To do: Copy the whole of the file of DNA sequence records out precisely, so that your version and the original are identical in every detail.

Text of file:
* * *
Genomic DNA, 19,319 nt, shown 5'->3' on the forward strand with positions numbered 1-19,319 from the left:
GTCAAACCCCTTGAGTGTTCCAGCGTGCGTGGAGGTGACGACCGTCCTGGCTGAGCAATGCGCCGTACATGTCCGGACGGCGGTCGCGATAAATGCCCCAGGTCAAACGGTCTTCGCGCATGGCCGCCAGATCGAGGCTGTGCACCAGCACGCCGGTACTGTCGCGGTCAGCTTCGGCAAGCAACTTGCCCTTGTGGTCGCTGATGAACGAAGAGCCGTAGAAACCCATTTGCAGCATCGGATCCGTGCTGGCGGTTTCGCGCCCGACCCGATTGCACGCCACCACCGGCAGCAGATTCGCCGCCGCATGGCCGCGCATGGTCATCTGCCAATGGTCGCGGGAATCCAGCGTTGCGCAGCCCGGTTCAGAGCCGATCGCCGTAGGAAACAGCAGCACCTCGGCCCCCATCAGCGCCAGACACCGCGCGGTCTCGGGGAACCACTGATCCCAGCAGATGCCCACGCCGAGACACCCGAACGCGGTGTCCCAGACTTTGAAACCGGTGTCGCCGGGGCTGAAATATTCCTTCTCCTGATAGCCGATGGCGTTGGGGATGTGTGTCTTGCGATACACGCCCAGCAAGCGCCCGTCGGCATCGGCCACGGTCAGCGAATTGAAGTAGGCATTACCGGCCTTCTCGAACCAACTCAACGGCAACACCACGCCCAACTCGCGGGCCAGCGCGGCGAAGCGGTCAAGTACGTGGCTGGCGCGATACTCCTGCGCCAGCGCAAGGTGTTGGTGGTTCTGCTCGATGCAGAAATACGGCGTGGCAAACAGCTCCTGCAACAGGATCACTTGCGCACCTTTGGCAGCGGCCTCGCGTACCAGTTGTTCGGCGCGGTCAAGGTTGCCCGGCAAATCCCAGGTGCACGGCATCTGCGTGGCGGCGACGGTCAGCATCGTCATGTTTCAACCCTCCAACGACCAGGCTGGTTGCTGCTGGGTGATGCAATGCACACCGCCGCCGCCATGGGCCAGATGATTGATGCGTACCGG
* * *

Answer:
Genomic DNA, 19,319 nt, shown 5'->3' on the forward strand with positions numbered 1-19,319 from the left:
GTCAAACCCCTTGAGTGTTCCAGCGTGCGTGGAGGTGACGACCGTCCTGGCTGAGCAATGCGCCGTACATGTCCGGACGGCGGTCGCGATAAATGCCCCAGGTCAAACGGTCTTCGCGCATGGCCGCCAGATCGAGGCTGTGCACCAGCACGCCGGTACTGTCGCGGTCAGCTTCGGCAAGCAACTTGCCCTTGTGGTCGCTGATGAACGAAGAGCCGTAGAAACCCATTTGCAGCATCGGATCCGTGCTGGCGGTTTCGCGCCCGACCCGATTGCACGCCACCACCGGCAGCAGATTCGCCGCCGCATGGCCGCGCATGGTCATCTGCCAATGGTCGCGGGAATCCAGCGTTGCGCAGCCCGGTTCAGAGCCGATCGCCGTAGGAAACAGCAGCACCTCGGCCCCCATCAGCGCCAGACACCGCGCGGTCTCGGGGAACCACTGATCCCAGCAGATGCCCACGCCGAGACACCCGAACGCGGTGTCCCAGACTTTGAAACCGGTGTCGCCGGGGCTGAAATATTCCTTCTCCTGATAGCCGATGGCGTTGGGGATGTGTGTCTTGCGATACACGCCCAGCAAGCGCCCGTCGGCATCGGCCACGGTCAGCGAATTGAAGTAGGCATTACCGGCCTTCTCGAACCAACTCAACGGCAACACCACGCCCAACTCGCGGGCCAGCGCGGCGAAGCGGTCAAGTACGTGGCTGGCGCGATACTCCTGCGCCAGCGCAAGGTGTTGGTGGTTCTGCTCGATGCAGAAATACGGCGTGGCAAACAGCTCCTGCAACAGGATCACTTGCGCACCTTTGGCAGCGGCCTCGCGTACCAGTTGTTCGGCGCGGTCAAGGTTGCCCGGCAAATCCCAGGTGCACGGCATCTGCGTGGCGGCGACGGTCAGCATCGTCATGTTTCAACCCTCCAACGACCAGGCTGGTTGCTGCTGGGTGATGCAATGCACACCGCCGCCGCCATGGGCCAGATGATTGATGCGTACCGG